Center for Digital Education & Converge: research in education technology for K-12 and higher education

Do Podcasts Help Students Learn?

on November 3, 2010
You May Also Like

Before George Washington University renewed its iTunes U contract, the administration wanted to know how the podcasts impacted student learning and engagement.

In fall 2009, the university's Center for Innovative Teaching and Learning studied a world history class of 262 students to find the answer.

But the answer isn't yes or no — the answer depends on the student's learning style, gender and motivation.

“If your goal is to find a magic bullet that makes all students better, this isn’t it," said Hugh Agnew, a professor from the Elliott School of International Affairs who taught the course. "But If your goal is to reach some students better that maybe you aren’t reaching so terribly well, then I think this is worth trying.”
 

6 interesting results

He created 10-minute podcasts with graphics and audio, as well as a text transcript of the podcasts with visuals to supplement his lecture class. In the first research run, half of the class used the podcasts, and the other half used the text. In the second run, they switched.

Overall, the study found no statistical difference between the performance of students who used the text and the ones who used the podcasts. But in subgroups, the podcasts did make a difference, said Yianna Vovides, director of instructional design at the center who conducted the research.

Three results that Vovides found interesting include the following:

  1. Podcasts grab attention and maintain it.
  2. Students conceptually understood the content, not just remembered it, and the scale of understanding seemed to tip toward the podcasts.
  3. The students who said they weren't that motivated at the beginning of the class scored higher on the test when they listened to the podcasts.

And Agnew found these three results fascinating:

  1. Guys improved their results from the pre-test to the post-test more with the podcasts. But the women's results showed no difference.
  2. From the beginning of the research to the end, the number of students who preferred podcasts nearly tripled, jumping from 21 to 62.
  3. In general, no one saw a dramatic uptick in results with the text or the podcasts. If they did the work, they did better on the test, he said.

Investigating Podcasts in Relation to Student Learning Outcomes

 


Technology tools

No one can draw a simple conclusion from these results, Agnew said. Podcasts provide another instructional tool that will help some students, and professors should just try it.

After all, the technology doesn't make students learn, Vovides said. And in order for it to be effective, faculty and staff need support so they can implement tools in relation to learning, not just to implement the tools for the sake of the tools.

It’s important to have the infrastructure," Vovides said. "But it’s also important to have the support to help people use it for instructional purposes effectively.”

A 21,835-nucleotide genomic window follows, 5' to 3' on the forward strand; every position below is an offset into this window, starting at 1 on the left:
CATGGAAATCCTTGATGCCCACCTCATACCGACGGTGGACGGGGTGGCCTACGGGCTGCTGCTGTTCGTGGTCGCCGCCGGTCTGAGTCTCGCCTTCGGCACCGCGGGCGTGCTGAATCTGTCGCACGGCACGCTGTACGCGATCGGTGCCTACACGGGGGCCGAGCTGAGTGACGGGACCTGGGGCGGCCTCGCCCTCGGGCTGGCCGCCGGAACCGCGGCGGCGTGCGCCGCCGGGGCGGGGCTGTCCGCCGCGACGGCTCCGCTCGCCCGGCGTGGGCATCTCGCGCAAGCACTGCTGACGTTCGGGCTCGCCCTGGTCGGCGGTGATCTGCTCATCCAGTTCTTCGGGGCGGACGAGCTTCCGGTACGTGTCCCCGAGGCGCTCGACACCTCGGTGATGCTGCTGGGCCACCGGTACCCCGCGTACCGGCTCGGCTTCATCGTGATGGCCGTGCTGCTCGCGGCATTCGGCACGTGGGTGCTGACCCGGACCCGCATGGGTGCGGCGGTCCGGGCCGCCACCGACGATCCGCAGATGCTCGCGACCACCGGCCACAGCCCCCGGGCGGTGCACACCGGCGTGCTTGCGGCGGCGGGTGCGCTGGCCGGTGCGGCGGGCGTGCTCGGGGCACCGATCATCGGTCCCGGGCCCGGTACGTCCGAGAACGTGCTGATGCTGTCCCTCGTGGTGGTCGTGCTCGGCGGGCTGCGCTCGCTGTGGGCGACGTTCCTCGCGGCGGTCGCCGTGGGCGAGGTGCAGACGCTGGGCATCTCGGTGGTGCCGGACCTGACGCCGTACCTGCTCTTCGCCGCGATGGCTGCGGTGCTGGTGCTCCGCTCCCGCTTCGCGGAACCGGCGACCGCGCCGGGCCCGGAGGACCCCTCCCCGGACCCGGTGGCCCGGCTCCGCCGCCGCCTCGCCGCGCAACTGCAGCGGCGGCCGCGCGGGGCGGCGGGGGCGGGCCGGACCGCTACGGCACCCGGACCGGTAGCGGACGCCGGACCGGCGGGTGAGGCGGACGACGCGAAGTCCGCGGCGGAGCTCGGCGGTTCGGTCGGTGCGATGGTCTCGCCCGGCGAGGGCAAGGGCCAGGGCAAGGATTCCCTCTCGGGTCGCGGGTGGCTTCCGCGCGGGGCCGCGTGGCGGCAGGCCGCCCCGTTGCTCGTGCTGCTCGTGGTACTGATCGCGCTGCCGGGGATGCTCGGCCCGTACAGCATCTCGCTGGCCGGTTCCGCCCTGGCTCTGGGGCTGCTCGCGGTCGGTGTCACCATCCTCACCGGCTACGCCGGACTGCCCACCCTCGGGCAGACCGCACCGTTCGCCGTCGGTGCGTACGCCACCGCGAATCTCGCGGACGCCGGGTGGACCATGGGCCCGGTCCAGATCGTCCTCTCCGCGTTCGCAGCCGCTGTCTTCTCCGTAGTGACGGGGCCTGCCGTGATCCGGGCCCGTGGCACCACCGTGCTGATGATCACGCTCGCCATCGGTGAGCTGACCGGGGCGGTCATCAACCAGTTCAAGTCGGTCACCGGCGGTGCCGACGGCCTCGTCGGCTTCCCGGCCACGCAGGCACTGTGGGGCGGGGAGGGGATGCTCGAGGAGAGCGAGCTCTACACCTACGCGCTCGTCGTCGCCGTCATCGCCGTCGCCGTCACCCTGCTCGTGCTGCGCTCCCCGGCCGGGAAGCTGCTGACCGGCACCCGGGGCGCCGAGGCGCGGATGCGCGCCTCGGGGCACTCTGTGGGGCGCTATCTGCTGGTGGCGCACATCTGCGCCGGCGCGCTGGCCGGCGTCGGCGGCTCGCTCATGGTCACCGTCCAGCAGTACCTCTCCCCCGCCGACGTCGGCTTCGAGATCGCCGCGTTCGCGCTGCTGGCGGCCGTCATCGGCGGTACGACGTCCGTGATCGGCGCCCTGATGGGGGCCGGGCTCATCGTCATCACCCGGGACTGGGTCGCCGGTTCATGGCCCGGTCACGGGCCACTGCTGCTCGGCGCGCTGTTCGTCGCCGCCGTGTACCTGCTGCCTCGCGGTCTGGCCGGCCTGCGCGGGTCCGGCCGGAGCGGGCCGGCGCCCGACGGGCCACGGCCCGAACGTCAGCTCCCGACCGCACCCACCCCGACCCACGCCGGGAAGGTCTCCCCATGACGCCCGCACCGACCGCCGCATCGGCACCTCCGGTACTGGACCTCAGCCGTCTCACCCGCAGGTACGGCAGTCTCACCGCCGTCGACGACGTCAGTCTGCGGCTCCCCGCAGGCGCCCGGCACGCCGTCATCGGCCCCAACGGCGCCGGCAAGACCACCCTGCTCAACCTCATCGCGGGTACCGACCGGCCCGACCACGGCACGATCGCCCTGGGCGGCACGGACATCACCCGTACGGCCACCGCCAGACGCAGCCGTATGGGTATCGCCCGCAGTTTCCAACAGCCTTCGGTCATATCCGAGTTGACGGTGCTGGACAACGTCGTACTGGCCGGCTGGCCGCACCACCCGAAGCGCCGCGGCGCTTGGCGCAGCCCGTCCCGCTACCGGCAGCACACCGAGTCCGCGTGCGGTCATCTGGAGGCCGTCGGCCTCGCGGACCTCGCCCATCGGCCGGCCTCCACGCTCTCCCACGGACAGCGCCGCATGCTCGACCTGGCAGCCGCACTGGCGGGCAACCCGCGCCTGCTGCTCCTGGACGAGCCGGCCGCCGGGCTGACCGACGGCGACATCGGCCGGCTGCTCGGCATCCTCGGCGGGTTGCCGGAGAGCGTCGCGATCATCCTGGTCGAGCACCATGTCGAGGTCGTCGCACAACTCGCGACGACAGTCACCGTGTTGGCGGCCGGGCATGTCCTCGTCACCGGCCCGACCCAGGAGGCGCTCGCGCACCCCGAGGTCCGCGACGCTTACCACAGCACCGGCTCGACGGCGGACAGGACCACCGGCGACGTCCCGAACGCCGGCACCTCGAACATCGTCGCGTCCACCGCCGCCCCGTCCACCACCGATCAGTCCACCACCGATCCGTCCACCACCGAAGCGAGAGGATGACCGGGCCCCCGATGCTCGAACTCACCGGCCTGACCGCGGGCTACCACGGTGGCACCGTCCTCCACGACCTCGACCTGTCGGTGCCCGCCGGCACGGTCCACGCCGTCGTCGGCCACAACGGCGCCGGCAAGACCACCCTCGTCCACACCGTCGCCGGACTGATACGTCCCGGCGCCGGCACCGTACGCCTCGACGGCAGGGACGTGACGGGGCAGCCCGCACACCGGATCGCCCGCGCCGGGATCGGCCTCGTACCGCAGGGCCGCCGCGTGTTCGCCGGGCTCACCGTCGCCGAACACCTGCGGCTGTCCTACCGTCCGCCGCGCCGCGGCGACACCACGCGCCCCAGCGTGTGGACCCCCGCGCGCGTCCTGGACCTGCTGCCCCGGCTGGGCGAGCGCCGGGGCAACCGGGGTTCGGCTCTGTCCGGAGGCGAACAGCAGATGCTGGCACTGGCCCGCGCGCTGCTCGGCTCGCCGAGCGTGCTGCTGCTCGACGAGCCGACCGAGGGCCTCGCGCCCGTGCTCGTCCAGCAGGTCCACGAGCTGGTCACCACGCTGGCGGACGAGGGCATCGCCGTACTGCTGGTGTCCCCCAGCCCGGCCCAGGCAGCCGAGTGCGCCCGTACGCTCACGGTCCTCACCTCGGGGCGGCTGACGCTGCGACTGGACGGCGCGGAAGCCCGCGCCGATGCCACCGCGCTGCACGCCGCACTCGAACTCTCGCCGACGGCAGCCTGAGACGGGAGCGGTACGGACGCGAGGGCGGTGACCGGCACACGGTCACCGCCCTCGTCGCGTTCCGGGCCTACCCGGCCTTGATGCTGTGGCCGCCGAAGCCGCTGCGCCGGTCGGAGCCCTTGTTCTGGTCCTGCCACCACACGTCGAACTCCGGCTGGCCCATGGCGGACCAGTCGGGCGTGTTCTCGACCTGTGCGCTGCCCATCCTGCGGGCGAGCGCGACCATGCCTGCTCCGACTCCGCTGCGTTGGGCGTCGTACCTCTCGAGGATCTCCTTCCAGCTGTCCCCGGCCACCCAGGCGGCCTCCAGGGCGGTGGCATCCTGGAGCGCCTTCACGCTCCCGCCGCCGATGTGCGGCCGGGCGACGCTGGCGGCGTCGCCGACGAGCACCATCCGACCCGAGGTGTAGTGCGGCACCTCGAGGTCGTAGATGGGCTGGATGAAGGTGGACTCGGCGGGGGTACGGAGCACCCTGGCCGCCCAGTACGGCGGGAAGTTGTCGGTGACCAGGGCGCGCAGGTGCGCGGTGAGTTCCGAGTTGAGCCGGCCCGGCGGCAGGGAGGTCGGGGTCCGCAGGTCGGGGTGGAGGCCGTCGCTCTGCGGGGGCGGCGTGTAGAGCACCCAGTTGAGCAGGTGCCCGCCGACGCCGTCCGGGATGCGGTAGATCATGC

The traditional classroom ways of presenting information may not be the most effective delivery method to students who have grown up with digital methods, he said. And ultimately, the more ways a professor can present ideas, the better chance he has of infecting students with enthusiasm about what they're learning.

"There’s no particularly good pedagogical reason not to try it," he said, "and it’s not that hard to do.”

Agnew plans to incorporate more podcasts into some of the online classes he teaches. And since the university did decide to renew the iTunes U contract, professors can keep uploading podcasts.

In a chemistry course of 600 students, Vovides is continuing her research this semester. This time, she's trying to find out whether the podcast design makes a difference. The chemistry students will access text, podcasts and guided podcasts.

With a bigger course and a different discipline, she'll be able to see whether the results of the history class study hold up.


You may use or reference this story with attribution and a link to
http://www.centerdigitaled.com/classtech/Podcasts-George-Washington-University.html


If you enjoyed this story, subscribe for updates.

View Sample

Comments

Add a Comment

Add a Comment

on Nov 11, 2010
If there was no measurable difference in learning between text and podcasts, did GWU renew its iTunes contract?
on Nov 14, 2010
As a high school chemistry teacher I find it interesting how podcasts did not "hurt" learning. Which, in my mind, means they were just as effective as the typical lecture. If podcasts can be used to replace classroom lectures, just imagine how educators could take advantage of that! Instead of wasting valuable class time lecturing, having my students watch podcasts of my lectures outside of class allows me to then use that class time for answering questions, working one-on-one with students and spending time on higher order thinking activities.
on Nov 14, 2010
You are right there is no reason to try it but there is also no reason not to try it. Today however we are so concerned with raising test scores that unless we can show an improvements in scores using a new strategy or technology it will not be adopted. We need to be willing to try new things in our classrooms and schools and unless they show they are hurting test scores we should be allowed to continue using them.
on Nov 15, 2010
@Buddy Yes, GWU did renew its contract because the podcasts positively impacted the students.
on Apr 1, 2011
That's my sister in the picture!:) lol.